And, we think this is great.

And, finally, when they create a project, we want those projects to live where they belong, right inside the user’s Photo library.

And so, that’s exactly what we do.

We have this Project Gallery in Photos that lets a user see all the things that they’ve created.

And we now let the extension create a custom preview for each project.

So, that preview can represent what the project really is.

Take this photo mug for example.

Not only can a user double-click on one of those projects to get back into your extension, to continue to work on it, they can create projects from other projects.

They can simply select a project, go to the Create menu, create something new from it.

And, we pass over everything we can to help your extension, kind of, start with some great context.

But, in the case of the Apple projects, we can do a lot more.

And so, we do.

We send you photo-by-photo, page-by-page exactly how that was laid out.

So that your extension can create a complete conversion experience from the Apple projects.

And, we highly encourage you to do this.

So, that’s just a very high-level, from a UI perspective, of some of what’s new.

But, we’d like to take you a little deeper.

And, to do that, I’d like to invite to the stage, my colleague from Photos engineering, Tobias Conradi.


[ Applause ]

Good morning.

Thank you, Eric.

Hello, my name is Tobias Conradi.

I’m an engineer on the Photos team, and I will go into detail for some of the changes we did around Photos Project Extensions.

First up, the Create menu.

When we first introduced Photos Project Extensions in macOS High Sierra, we put all extensions as a flat list into the Create menu.

But, as it turns out, in some cases, it’s kind of hard to guess, just from the name of the extension what kind of projects you can create with that.

We want to improve the user experience, so we are introducing project categories.

The new Create menu in macOS Mojave looks something like this.

We have categories, submenus in the Create menu.

And, the categories we’re introducing this year are Books, Calendars, Cards, Wall Decor, Prints, Slideshows, and for any extension that doesn’t fit into these categories, Other.

Now the user can go into the menu with a very specific intent.

For example, I want to create wall decorations, and these [inaudible] all extensions that support projects in that category.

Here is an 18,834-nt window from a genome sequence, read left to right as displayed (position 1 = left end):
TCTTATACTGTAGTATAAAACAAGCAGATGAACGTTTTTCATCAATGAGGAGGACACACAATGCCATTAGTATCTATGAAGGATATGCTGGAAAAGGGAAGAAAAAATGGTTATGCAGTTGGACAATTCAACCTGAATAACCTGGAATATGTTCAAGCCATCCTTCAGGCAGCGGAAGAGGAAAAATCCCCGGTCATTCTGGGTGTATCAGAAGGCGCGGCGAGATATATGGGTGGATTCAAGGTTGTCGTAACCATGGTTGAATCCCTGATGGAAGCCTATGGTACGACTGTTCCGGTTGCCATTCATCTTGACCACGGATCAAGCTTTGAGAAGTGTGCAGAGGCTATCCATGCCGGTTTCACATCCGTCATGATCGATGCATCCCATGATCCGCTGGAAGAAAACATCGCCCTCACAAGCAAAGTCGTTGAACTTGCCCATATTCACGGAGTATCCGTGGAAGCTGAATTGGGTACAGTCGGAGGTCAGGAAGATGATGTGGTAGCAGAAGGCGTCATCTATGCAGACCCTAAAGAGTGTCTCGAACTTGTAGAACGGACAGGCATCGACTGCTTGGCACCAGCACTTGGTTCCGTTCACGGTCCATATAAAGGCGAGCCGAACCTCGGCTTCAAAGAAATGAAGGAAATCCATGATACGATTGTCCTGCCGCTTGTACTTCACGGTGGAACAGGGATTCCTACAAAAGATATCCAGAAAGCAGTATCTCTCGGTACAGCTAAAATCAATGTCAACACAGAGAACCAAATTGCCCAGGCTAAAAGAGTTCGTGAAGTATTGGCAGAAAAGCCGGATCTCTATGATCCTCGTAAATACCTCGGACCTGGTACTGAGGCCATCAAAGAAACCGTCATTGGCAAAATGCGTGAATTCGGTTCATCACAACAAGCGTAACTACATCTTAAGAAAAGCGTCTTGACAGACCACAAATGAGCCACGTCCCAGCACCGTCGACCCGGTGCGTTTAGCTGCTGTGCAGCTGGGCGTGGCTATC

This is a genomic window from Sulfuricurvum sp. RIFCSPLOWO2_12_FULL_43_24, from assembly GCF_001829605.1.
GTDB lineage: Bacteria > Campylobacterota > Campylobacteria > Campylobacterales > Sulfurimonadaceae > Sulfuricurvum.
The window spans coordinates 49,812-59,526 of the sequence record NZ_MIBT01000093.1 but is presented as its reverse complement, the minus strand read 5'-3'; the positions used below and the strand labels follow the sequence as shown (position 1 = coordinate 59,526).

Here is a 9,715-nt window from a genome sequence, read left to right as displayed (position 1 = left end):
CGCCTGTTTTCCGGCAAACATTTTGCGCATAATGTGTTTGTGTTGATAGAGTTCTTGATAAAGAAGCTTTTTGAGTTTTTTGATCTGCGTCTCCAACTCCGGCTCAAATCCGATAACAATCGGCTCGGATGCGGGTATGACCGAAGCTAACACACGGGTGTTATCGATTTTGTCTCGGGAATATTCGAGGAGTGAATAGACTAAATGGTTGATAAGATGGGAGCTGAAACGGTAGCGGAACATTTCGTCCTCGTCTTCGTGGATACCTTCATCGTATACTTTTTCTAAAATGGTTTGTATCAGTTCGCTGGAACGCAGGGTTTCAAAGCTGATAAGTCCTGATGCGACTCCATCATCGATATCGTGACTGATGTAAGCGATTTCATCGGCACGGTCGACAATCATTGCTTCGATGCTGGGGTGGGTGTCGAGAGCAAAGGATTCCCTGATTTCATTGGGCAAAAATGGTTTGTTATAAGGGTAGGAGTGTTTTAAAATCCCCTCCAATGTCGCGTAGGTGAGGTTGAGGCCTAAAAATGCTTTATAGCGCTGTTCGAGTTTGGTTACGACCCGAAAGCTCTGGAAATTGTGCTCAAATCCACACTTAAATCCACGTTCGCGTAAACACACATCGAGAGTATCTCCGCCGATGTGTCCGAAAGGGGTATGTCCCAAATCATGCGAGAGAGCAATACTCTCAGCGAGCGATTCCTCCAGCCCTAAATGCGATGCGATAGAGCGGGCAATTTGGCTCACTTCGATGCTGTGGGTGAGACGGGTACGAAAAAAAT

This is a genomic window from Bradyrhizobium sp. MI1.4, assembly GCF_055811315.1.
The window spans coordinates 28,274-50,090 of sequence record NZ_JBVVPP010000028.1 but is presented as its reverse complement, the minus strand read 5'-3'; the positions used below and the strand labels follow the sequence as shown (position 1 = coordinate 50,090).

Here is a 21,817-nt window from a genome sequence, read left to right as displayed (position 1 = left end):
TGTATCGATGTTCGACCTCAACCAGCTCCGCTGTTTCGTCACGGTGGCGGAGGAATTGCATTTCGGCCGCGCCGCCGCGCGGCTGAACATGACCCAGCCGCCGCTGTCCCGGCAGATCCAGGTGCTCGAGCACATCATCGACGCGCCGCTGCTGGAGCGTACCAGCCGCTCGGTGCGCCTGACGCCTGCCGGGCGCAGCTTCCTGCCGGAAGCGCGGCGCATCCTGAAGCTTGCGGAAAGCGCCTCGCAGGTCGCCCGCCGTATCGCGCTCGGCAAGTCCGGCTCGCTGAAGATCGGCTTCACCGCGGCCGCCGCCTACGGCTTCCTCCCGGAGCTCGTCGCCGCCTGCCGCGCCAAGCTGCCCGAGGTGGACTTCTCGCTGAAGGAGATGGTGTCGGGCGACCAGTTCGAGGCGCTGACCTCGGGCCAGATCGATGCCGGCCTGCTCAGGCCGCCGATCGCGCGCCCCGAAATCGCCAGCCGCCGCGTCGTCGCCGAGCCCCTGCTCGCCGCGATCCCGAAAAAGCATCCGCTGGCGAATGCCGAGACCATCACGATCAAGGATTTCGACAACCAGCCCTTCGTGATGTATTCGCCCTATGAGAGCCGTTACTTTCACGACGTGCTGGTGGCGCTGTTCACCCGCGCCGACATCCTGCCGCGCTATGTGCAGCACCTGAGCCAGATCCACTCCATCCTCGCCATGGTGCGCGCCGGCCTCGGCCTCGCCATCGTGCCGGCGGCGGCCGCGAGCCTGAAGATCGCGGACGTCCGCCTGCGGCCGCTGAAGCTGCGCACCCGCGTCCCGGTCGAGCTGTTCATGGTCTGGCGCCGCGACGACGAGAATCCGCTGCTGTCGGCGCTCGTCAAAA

How does the extension show up in the category?

We have a new key in the extensions attribute dictionary in the extensions info.plist.

It’s called PHProjectCategory.

And, the value for the key, is a list of the supported project categories.

In this case, it’s Wall Decor and Other.

The next thing the user sees from the extension, is the [inaudible] sheet.

You provide us with the data, and we display the project type descriptions you provide.

The problem with the API we introduced last year is that it’s kind of hard to provide up-to-date price information or current offers.

That’s why we’re introducing a new, improved API to allow for dynamic updates, which would look like this.

In addition to dynamic updates, we now also support display of a custom footer text at the bottom of the sheet, which you can use to display legal text if you have the requirement to do so.

On an API level, the new dynamic API looks like this.

We have the new method on the projectExtensionsController protocol, and we ask for a data source, instead of a list of product type descriptions.

And, pass in the category from the menu in which the selection the extension was selected.

And also, an invalidator object.

Once you return the data source, we ask the data source for the project type descriptions, and for the optional footer text.

Whenever your extension has the need to invalidate the information returned, you can use invalidator to invalidate the project type descriptions, or the footer text, and when necessary, photos will refetch the data from the data source, and display the up-to-date data in the UI.

The next topic is the projectInfo.

The projectInfo is structured, additional information about the contents of the project.

And, it’s structured into sections, and sectionContents which reflect creation level.

And, the elements have basic layout hints, and also weights and scores for the assets.

And, assets can contain important regions in the asset’s regions of interest.

This is just a quick reminder what the projectInfo looks like.

If you want to know more about the projectInfo, I highly recommend last year’s session, What’s New in Photos API.

The projectInfo is handed to your extension during begin project.

And, whenever the user adds new assets to the project, the projectInfo will be outdated, because it’s a static object.

And, we want to solve the problem by introducing new API on the projectExtensionsContext to get updated project info, with the current state of the project.

Let’s take this as an example.

We handed you this projectInfo during project creation, and then the user added some more assets to the project.

You can then call the updatedProjectInfo method, with this projectInfo, and we will update any existing sections, and append a new section for any added assets.

If the user adds some more assets, you can do the same again.

Pass in this project info, we will update the existing sections, and append a new section for any added assets.

Let’s now go into a more detailed element of the projectInfo, the regions of interest.

The regions of interest highlight important regions in the asset.

For example, the faces of people.